The tract 80 is considered as extending from a location indicated generally by reference numberal 85 inwardly towards the separating chamber. The location 85 is defined as a point beyond which, reckoned in the direction inwardly towards the separating chamber the flow of inlet liquid cannot be described by the simple flow equations. More particularly, the points 83, 87 on the outer and inner profiles aligned with location 85 are points where, if the profiles were projected outwardly therefrom in parallel relationship the separator would operate substantially the same as if the profiles were continued in the profiled configurations defined in accordance with this invention. By the term "outwardly projected" is meant a projection from the respective profile which is substantially tangential at the point of meeting the respective profile. From the respective points 83, 87 on the outer and inner profiles respectively the profiles extend in spiral fashion inwardly to meet the circumferential surface 86 of the separating chamber. Locations at which the profiles so meet circumference 86 are designated respectively by letters "C" and "E". Practically, although the profile 84 is shown as joining circumference 86 by continuance of the profile inwardly until it meets the circumference 86 at the point "E", for mechanical reasons it is frequently simpler and more effective to round the junction between the profile 84 and the circumference 86 by providing a rounded portion 84a (indicated by broken lines).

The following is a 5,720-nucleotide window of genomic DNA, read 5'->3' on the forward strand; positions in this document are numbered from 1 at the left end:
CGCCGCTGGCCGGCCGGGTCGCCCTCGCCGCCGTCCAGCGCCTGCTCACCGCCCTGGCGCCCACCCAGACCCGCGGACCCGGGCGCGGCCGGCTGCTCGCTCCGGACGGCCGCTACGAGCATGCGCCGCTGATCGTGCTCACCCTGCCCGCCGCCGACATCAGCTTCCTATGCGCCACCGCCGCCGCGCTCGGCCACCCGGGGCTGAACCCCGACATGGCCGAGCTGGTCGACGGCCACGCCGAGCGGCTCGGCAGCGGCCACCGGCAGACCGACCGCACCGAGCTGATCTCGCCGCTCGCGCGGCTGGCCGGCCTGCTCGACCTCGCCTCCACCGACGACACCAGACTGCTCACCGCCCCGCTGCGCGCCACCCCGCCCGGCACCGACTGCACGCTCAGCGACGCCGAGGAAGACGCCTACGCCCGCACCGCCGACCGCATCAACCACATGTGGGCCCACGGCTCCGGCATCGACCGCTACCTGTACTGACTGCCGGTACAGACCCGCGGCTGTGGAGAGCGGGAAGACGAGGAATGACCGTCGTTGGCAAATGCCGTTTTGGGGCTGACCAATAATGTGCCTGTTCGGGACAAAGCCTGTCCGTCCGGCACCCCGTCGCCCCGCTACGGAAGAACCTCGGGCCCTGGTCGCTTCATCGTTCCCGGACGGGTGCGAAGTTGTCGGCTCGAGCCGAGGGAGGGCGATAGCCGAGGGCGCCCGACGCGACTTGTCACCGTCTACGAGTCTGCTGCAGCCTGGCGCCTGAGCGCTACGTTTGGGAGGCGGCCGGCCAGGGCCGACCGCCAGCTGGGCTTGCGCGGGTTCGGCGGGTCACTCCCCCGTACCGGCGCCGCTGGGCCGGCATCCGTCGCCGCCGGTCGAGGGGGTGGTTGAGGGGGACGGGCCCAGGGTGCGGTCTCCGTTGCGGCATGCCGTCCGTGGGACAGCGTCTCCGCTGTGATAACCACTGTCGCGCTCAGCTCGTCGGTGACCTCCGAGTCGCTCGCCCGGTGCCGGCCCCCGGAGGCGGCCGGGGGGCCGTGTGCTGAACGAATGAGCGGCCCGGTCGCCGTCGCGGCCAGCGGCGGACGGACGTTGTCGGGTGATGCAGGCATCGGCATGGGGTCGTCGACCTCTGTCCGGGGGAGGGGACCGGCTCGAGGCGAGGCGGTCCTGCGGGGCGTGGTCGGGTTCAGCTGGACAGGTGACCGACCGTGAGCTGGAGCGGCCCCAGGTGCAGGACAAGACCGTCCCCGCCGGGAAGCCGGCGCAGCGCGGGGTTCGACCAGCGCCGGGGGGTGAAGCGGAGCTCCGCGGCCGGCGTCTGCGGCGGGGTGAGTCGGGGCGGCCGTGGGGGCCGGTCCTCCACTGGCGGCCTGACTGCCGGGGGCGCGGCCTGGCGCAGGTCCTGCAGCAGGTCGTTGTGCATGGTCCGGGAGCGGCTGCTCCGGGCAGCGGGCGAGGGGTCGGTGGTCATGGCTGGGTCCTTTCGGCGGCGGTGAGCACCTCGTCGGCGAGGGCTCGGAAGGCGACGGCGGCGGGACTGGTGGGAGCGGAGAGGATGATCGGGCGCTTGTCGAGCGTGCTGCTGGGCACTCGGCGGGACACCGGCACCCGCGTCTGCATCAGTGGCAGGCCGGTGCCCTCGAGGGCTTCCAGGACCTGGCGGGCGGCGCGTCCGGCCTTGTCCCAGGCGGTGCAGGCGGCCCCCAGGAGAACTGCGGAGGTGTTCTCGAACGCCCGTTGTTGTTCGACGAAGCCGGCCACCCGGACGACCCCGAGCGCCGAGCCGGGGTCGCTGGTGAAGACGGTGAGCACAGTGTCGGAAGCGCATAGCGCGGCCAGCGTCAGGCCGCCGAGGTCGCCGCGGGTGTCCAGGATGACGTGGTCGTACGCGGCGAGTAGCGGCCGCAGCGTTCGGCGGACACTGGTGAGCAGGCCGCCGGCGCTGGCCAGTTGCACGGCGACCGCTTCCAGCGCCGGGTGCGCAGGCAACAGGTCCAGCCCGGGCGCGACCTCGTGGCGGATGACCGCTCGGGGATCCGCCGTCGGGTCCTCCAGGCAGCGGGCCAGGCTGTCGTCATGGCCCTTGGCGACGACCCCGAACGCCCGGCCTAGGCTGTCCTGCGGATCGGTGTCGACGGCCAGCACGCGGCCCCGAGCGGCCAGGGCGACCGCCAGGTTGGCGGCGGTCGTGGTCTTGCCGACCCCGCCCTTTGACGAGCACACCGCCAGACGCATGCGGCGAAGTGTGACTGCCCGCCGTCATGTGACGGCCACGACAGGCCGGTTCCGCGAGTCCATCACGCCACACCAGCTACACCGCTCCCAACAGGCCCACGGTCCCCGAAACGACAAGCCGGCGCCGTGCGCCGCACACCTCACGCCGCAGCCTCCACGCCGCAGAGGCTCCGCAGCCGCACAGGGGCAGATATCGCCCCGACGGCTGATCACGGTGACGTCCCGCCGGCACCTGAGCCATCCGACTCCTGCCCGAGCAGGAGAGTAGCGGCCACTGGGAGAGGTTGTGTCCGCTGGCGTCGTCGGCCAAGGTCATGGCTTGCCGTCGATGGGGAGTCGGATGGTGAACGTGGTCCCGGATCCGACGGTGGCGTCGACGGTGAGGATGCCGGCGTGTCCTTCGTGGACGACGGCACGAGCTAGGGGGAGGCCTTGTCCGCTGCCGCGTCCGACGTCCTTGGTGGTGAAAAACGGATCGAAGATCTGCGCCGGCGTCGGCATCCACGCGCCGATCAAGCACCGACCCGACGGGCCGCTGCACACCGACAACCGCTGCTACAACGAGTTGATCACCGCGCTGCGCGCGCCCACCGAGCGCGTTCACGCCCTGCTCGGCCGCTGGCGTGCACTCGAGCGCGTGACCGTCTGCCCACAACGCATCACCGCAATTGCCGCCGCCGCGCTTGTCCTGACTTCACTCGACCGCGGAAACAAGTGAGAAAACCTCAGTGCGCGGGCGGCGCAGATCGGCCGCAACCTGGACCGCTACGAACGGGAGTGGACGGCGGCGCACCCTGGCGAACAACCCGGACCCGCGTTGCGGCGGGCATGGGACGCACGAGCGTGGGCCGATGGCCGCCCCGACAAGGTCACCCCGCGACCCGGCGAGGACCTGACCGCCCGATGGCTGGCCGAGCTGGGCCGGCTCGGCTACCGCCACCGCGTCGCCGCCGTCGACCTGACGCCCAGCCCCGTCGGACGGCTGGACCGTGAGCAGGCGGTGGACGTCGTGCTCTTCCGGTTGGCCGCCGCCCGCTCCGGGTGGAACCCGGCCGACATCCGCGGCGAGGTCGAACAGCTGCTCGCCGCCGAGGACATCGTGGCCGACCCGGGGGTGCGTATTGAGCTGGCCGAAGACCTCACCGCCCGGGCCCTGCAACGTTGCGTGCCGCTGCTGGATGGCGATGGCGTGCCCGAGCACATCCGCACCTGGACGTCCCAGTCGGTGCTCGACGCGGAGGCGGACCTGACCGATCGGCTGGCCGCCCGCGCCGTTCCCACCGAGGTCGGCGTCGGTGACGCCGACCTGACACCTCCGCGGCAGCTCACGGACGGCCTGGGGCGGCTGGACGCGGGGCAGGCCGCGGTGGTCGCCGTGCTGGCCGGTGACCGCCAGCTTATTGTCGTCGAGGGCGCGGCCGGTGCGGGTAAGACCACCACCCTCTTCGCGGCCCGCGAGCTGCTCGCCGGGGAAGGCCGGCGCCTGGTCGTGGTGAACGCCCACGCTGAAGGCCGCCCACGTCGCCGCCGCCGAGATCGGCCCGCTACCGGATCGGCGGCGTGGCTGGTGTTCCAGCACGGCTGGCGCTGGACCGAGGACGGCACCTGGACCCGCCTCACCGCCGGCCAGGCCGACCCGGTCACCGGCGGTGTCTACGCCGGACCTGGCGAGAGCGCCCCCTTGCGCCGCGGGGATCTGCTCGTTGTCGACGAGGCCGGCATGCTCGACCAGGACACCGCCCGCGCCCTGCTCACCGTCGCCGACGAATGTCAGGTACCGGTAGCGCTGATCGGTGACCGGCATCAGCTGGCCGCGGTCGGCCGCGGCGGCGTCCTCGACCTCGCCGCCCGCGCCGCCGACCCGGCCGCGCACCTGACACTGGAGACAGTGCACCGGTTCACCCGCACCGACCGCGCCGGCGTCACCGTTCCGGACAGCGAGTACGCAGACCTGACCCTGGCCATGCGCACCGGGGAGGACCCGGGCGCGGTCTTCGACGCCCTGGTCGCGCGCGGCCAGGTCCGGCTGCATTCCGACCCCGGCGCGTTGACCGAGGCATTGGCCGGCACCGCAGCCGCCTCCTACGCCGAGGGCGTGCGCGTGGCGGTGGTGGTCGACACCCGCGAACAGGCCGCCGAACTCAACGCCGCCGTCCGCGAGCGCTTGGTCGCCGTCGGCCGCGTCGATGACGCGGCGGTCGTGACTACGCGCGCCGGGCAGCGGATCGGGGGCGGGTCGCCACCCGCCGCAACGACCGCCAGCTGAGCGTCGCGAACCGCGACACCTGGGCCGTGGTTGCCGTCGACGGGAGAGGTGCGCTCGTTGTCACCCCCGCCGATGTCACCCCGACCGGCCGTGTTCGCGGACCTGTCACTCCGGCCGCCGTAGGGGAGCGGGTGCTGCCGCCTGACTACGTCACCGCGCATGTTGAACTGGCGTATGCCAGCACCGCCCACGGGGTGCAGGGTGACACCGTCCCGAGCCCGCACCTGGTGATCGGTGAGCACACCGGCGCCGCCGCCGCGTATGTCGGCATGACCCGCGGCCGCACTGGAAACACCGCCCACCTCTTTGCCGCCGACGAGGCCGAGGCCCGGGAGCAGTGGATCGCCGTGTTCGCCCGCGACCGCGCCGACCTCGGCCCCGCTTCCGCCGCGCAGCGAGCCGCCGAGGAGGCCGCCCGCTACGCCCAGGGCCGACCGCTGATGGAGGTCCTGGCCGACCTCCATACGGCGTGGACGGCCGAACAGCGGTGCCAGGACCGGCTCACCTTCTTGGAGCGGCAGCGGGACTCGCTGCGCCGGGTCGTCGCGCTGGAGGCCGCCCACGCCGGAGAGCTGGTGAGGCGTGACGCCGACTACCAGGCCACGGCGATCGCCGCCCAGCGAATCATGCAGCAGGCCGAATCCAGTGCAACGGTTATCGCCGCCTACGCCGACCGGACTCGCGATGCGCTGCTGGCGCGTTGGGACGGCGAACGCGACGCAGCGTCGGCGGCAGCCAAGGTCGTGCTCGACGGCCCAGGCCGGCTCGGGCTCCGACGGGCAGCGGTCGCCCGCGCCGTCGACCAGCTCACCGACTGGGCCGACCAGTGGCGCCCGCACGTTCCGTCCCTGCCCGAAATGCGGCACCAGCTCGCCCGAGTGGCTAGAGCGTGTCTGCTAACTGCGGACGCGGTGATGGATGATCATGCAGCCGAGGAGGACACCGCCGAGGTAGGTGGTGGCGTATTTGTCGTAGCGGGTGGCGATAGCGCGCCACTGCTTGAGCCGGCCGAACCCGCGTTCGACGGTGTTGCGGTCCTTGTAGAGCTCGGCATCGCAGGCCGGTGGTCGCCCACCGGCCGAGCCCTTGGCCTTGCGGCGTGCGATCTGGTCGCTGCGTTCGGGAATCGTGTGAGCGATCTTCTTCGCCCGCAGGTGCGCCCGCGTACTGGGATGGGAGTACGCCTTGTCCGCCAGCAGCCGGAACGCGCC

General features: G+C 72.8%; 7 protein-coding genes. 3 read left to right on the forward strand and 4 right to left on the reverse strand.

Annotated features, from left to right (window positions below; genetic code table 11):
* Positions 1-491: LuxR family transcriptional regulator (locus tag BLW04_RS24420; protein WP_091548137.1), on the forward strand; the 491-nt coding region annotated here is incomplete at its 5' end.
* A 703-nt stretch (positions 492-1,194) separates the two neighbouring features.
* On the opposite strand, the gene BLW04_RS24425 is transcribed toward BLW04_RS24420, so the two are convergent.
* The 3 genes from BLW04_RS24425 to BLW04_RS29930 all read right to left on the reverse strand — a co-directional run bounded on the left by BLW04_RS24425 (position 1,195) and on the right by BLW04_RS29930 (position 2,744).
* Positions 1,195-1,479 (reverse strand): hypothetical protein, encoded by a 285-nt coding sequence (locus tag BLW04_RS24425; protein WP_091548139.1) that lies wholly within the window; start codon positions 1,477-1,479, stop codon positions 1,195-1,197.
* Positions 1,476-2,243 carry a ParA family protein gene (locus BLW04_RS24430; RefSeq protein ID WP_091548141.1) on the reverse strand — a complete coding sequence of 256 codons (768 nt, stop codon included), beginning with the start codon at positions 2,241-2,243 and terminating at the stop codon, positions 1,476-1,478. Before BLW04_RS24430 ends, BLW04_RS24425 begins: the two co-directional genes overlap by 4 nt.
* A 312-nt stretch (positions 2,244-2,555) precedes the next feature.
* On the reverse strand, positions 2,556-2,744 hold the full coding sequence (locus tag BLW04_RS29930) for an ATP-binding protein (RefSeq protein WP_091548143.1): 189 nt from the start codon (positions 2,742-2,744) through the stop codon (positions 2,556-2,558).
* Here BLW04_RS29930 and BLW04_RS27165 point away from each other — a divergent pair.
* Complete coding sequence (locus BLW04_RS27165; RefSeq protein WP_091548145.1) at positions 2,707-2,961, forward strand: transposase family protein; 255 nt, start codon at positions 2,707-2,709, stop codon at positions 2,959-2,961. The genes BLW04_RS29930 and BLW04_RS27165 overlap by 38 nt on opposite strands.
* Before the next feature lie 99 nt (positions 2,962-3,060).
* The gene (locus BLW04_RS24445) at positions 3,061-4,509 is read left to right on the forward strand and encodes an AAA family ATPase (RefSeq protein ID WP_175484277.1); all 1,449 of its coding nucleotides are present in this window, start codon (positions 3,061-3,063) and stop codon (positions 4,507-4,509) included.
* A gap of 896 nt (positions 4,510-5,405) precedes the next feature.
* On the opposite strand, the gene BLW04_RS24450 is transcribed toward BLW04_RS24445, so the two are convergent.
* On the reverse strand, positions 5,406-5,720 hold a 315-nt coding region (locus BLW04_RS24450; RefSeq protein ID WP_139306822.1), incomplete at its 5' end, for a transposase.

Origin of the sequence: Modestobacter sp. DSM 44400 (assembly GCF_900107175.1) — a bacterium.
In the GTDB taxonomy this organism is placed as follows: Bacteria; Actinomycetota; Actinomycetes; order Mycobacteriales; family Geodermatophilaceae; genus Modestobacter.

The inner and outer profiles preferably generally described by the following equations:

α<η2π+α,                                (a)

0.35<α<1.5,                                          (b)

where ηD is the length of the outer profile 82 of the inlet tract, viewed axially of the separating chamber, D being the diameter of the portion of the separating chamber at which circumference 86 prevails. This profile length is that extending between points "C" and 83. αD is the length of the inner profile 84, viewed axially of the separating chamber. This profile length is that extending between points "E" and 87.